Once an auditor has left, the report is the auditor's chance to continue a
conversation (albeit a static one) -- even if the organization never talks to
the auditor again. If written with care it can be a tool to encourage agency
and guide adoption. The report has many audiences who will need to use it in
different ways. For the auditor and the organization, it acts as documentation
of what an auditor accomplished. For the organization, it will be guide for
connecting vulnerabilities to actual risks, a rallying cry for change, and
proof of need for funders. For those the organization brings in to support
their digital security, it provides a roadmap towards that implementation and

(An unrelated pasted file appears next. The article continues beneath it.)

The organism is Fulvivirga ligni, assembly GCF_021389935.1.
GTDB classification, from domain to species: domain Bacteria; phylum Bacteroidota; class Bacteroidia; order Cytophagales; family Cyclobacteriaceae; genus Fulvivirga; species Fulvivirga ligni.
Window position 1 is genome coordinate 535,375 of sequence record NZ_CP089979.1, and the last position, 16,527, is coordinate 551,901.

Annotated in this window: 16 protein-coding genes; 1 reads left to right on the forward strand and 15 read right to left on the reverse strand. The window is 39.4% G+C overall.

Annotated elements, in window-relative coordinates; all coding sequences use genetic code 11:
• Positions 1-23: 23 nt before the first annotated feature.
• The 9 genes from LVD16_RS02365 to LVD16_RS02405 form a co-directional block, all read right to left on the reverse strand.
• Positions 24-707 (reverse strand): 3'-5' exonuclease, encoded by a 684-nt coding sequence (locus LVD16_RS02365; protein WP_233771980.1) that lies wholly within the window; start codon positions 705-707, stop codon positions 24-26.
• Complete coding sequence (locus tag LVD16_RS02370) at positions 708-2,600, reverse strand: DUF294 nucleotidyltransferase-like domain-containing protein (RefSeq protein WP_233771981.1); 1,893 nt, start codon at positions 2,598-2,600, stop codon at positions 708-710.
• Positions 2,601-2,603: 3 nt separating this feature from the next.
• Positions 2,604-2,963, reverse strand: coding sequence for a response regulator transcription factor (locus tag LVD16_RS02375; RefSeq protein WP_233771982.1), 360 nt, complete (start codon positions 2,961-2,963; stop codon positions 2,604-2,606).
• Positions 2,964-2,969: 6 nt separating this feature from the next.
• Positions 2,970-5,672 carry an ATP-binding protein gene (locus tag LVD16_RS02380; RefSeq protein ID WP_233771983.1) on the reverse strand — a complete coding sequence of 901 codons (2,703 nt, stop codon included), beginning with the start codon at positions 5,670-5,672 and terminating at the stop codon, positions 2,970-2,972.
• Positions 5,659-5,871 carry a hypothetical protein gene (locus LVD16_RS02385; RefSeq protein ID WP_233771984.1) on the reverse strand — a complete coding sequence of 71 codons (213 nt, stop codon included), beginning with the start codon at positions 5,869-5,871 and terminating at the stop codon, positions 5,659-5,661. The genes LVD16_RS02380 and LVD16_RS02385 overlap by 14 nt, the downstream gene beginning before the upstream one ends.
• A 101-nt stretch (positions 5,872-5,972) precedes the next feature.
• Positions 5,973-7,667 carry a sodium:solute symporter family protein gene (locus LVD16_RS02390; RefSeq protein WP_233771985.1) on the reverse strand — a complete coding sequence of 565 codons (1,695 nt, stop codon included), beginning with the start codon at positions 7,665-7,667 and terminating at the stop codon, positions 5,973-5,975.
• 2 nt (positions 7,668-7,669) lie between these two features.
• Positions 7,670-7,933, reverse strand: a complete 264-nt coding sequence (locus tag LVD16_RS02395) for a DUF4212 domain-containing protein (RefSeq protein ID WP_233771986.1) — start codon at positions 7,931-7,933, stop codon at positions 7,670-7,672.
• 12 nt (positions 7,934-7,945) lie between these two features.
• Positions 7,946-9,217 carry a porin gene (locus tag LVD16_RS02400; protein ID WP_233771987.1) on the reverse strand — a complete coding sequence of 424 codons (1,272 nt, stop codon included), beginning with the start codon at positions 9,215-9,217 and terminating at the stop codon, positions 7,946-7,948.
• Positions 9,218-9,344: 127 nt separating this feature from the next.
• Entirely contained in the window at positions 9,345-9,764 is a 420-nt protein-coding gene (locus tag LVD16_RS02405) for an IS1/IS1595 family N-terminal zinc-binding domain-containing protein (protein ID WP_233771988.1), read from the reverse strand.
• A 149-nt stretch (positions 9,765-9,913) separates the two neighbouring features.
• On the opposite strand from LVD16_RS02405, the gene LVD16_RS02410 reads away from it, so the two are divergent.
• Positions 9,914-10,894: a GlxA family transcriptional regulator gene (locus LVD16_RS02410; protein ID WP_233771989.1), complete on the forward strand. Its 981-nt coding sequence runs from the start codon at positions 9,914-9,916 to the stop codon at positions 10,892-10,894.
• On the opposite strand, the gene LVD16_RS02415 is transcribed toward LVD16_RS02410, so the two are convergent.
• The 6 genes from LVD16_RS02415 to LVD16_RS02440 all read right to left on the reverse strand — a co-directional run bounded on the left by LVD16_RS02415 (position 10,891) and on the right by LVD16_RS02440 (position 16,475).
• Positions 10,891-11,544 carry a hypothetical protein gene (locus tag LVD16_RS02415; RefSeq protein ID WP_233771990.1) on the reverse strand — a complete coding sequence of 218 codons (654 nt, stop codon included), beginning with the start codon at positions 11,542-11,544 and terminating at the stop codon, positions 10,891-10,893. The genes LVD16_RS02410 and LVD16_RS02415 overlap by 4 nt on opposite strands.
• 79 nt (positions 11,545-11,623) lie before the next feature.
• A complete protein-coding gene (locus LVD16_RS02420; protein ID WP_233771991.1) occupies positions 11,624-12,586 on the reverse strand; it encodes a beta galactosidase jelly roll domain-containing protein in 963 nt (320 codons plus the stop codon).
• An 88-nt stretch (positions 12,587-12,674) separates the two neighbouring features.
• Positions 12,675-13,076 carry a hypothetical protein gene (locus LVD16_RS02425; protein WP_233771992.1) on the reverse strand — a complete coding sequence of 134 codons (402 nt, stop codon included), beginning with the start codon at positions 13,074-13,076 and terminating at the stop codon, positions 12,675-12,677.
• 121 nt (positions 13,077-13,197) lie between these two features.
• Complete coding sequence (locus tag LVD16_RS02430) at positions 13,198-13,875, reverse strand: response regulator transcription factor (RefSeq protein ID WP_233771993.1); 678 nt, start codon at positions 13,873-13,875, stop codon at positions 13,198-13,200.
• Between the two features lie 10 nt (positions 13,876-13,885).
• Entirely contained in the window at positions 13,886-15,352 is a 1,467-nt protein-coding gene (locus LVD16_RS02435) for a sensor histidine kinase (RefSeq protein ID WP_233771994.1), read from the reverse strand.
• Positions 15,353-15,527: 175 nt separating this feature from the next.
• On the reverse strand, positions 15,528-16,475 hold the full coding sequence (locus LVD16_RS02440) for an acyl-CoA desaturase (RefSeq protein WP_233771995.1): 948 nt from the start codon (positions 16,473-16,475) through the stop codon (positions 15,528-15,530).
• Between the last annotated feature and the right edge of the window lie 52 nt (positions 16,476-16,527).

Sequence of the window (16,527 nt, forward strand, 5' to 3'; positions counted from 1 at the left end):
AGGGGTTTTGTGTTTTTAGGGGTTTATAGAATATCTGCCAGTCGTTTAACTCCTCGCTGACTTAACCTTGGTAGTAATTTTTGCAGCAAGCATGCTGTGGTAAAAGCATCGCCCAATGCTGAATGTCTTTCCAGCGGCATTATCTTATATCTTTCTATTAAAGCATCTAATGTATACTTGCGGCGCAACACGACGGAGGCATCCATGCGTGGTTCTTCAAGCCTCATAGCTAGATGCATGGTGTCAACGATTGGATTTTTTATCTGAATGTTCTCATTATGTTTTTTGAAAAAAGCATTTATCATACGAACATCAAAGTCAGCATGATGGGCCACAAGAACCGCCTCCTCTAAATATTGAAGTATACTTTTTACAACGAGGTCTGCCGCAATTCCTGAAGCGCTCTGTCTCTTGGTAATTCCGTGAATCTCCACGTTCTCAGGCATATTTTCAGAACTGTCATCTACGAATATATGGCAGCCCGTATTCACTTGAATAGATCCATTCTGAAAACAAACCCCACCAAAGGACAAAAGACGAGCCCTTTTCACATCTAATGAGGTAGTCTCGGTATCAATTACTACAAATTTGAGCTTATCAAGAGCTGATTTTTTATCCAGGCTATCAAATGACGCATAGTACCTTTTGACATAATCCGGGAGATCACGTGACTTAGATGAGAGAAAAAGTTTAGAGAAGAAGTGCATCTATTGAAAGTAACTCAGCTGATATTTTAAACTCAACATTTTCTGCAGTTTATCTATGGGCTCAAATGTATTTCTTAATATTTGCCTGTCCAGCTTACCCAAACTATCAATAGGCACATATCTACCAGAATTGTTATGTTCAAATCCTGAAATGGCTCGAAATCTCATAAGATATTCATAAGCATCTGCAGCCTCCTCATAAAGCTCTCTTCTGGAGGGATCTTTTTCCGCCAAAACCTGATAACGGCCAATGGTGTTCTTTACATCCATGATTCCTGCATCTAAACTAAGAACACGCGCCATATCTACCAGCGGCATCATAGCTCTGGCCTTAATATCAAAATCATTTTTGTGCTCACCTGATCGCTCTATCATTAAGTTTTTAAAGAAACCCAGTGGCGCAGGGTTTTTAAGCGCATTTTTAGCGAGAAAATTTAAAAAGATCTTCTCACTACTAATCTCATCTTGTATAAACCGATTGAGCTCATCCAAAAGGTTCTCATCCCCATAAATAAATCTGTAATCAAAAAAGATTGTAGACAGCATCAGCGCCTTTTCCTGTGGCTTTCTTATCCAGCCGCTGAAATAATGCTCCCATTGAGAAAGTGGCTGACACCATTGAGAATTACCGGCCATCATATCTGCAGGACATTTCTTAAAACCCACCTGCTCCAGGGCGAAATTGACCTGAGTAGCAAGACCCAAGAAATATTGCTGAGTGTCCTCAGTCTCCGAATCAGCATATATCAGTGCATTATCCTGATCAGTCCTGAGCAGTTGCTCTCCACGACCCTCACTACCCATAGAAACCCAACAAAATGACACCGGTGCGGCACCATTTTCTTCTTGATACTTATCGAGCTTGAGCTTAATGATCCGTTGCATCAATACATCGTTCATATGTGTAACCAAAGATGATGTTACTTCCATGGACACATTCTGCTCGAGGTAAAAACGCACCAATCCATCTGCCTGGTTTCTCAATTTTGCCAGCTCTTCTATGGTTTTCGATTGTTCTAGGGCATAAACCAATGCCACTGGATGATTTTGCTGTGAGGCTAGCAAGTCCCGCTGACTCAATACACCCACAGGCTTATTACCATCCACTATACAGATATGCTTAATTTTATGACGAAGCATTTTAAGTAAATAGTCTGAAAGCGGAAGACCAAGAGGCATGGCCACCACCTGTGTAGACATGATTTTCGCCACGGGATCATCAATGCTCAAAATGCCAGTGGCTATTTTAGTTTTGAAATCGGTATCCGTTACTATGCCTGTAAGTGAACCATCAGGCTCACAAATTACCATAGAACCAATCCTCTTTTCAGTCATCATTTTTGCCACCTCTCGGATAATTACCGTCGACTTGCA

a task-list for future technologists and trainers paid to get the host there -
as well as a checklist for validating that threats have been addressed.
- Target Invested Parties: During the audit identify parties who will
impact the vulnerability remediation process (e.g. funders, external
contractors, partners) and work with the organization to target components of
the report at those parties. Do the recommendation that you have fit into any
narratives that you heard from staff?
- Visualizing Charts: Create charts and visuals for the roadmap,
risk-matrix, implementation matrix, and critical processes.
- Document Translation: Compose sections that will be shared with invested
parties (funders, technical support, trainers) to support the organizations
aims for those parties.